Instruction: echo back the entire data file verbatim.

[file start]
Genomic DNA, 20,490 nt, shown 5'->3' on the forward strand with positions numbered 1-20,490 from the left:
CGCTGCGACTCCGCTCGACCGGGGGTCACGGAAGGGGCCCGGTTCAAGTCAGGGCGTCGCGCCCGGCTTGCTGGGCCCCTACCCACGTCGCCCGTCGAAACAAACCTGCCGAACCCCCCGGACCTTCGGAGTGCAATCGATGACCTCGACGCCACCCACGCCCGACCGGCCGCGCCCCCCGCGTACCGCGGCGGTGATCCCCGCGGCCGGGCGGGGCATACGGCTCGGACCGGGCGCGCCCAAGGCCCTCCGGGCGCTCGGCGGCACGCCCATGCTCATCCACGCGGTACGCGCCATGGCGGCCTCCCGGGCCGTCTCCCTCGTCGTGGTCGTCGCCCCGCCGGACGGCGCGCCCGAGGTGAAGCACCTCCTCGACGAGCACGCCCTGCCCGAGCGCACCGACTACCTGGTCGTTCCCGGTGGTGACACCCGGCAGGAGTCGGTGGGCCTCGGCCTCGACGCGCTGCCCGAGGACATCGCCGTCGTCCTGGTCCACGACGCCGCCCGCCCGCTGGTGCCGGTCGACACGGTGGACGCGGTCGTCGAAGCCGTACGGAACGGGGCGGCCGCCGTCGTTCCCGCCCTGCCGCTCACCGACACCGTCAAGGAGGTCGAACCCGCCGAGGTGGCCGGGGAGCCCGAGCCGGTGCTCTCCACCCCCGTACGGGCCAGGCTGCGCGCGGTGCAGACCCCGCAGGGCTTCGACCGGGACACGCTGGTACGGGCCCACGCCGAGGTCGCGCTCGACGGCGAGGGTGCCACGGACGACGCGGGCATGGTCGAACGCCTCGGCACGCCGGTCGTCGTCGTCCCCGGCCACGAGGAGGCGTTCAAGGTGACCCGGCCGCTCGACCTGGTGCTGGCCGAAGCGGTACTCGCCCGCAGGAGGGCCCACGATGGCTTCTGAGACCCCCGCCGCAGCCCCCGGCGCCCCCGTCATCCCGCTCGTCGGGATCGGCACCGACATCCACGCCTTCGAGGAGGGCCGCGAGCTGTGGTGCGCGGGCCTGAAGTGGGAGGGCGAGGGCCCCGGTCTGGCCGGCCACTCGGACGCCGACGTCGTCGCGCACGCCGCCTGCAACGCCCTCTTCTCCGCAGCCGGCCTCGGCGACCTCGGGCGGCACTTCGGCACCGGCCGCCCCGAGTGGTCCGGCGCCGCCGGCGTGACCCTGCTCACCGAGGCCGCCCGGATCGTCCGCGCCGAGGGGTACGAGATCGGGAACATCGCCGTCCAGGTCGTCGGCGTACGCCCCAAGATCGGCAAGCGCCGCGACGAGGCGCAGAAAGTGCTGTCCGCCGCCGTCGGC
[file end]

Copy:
Genomic DNA, 20,490 nt, shown 5'->3' on the forward strand with positions numbered 1-20,490 from the left:
CGCTGCGACTCCGCTCGACCGGGGGTCACGGAAGGGGCCCGGTTCAAGTCAGGGCGTCGCGCCCGGCTTGCTGGGCCCCTACCCACGTCGCCCGTCGAAACAAACCTGCCGAACCCCCCGGACCTTCGGAGTGCAATCGATGACCTCGACGCCACCCACGCCCGACCGGCCGCGCCCCCCGCGTACCGCGGCGGTGATCCCCGCGGCCGGGCGGGGCATACGGCTCGGACCGGGCGCGCCCAAGGCCCTCCGGGCGCTCGGCGGCACGCCCATGCTCATCCACGCGGTACGCGCCATGGCGGCCTCCCGGGCCGTCTCCCTCGTCGTGGTCGTCGCCCCGCCGGACGGCGCGCCCGAGGTGAAGCACCTCCTCGACGAGCACGCCCTGCCCGAGCGCACCGACTACCTGGTCGTTCCCGGTGGTGACACCCGGCAGGAGTCGGTGGGCCTCGGCCTCGACGCGCTGCCCGAGGACATCGCCGTCGTCCTGGTCCACGACGCCGCCCGCCCGCTGGTGCCGGTCGACACGGTGGACGCGGTCGTCGAAGCCGTACGGAACGGGGCGGCCGCCGTCGTTCCCGCCCTGCCGCTCACCGACACCGTCAAGGAGGTCGAACCCGCCGAGGTGGCCGGGGAGCCCGAGCCGGTGCTCTCCACCCCCGTACGGGCCAGGCTGCGCGCGGTGCAGACCCCGCAGGGCTTCGACCGGGACACGCTGGTACGGGCCCACGCCGAGGTCGCGCTCGACGGCGAGGGTGCCACGGACGACGCGGGCATGGTCGAACGCCTCGGCACGCCGGTCGTCGTCGTCCCCGGCCACGAGGAGGCGTTCAAGGTGACCCGGCCGCTCGACCTGGTGCTGGCCGAAGCGGTACTCGCCCGCAGGAGGGCCCACGATGGCTTCTGAGACCCCCGCCGCAGCCCCCGGCGCCCCCGTCATCCCGCTCGTCGGGATCGGCACCGACATCCACGCCTTCGAGGAGGGCCGCGAGCTGTGGTGCGCGGGCCTGAAGTGGGAGGGCGAGGGCCCCGGTCTGGCCGGCCACTCGGACGCCGACGTCGTCGCGCACGCCGCCTGCAACGCCCTCTTCTCCGCAGCCGGCCTCGGCGACCTCGGGCGGCACTTCGGCACCGGCCGCCCCGAGTGGTCCGGCGCCGCCGGCGTGACCCTGCTCACCGAGGCCGCCCGGATCGTCCGCGCCGAGGGGTACGAGATCGGGAACATCGCCGTCCAGGTCGTCGGCGTACGCCCCAAGATCGGCAAGCGCCGCGACGAGGCGCAGAAAGTGCTGTCCGCCGCCGTCGGC